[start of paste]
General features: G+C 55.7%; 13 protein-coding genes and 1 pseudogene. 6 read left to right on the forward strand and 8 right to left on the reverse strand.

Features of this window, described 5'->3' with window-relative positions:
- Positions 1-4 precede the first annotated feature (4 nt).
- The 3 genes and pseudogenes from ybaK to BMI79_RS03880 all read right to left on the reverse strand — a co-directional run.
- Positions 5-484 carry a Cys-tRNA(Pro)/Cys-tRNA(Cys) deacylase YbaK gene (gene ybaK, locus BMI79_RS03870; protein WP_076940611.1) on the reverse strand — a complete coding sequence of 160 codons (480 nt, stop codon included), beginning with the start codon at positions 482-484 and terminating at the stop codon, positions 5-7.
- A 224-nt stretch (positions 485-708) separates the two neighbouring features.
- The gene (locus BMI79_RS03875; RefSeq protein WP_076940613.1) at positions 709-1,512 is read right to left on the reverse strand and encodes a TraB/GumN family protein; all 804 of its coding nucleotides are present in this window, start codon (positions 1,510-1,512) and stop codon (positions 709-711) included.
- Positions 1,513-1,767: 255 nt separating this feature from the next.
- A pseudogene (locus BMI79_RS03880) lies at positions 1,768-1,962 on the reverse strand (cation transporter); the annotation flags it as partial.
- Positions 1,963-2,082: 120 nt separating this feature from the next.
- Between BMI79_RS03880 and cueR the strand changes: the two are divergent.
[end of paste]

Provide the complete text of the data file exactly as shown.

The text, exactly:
General features: G+C 55.7%; 13 protein-coding genes and 1 pseudogene. 6 read left to right on the forward strand and 8 right to left on the reverse strand.

Features of this window, described 5'->3' with window-relative positions:
- Positions 1-4 precede the first annotated feature (4 nt).
- The 3 genes and pseudogenes from ybaK to BMI79_RS03880 all read right to left on the reverse strand — a co-directional run.
- Positions 5-484 carry a Cys-tRNA(Pro)/Cys-tRNA(Cys) deacylase YbaK gene (gene ybaK, locus BMI79_RS03870; protein WP_076940611.1) on the reverse strand — a complete coding sequence of 160 codons (480 nt, stop codon included), beginning with the start codon at positions 482-484 and terminating at the stop codon, positions 5-7.
- A 224-nt stretch (positions 485-708) separates the two neighbouring features.
- The gene (locus BMI79_RS03875; RefSeq protein WP_076940613.1) at positions 709-1,512 is read right to left on the reverse strand and encodes a TraB/GumN family protein; all 804 of its coding nucleotides are present in this window, start codon (positions 1,510-1,512) and stop codon (positions 709-711) included.
- Positions 1,513-1,767: 255 nt separating this feature from the next.
- A pseudogene (locus BMI79_RS03880) lies at positions 1,768-1,962 on the reverse strand (cation transporter); the annotation flags it as partial.
- Positions 1,963-2,082: 120 nt separating this feature from the next.
- Between BMI79_RS03880 and cueR the strand changes: the two are divergent.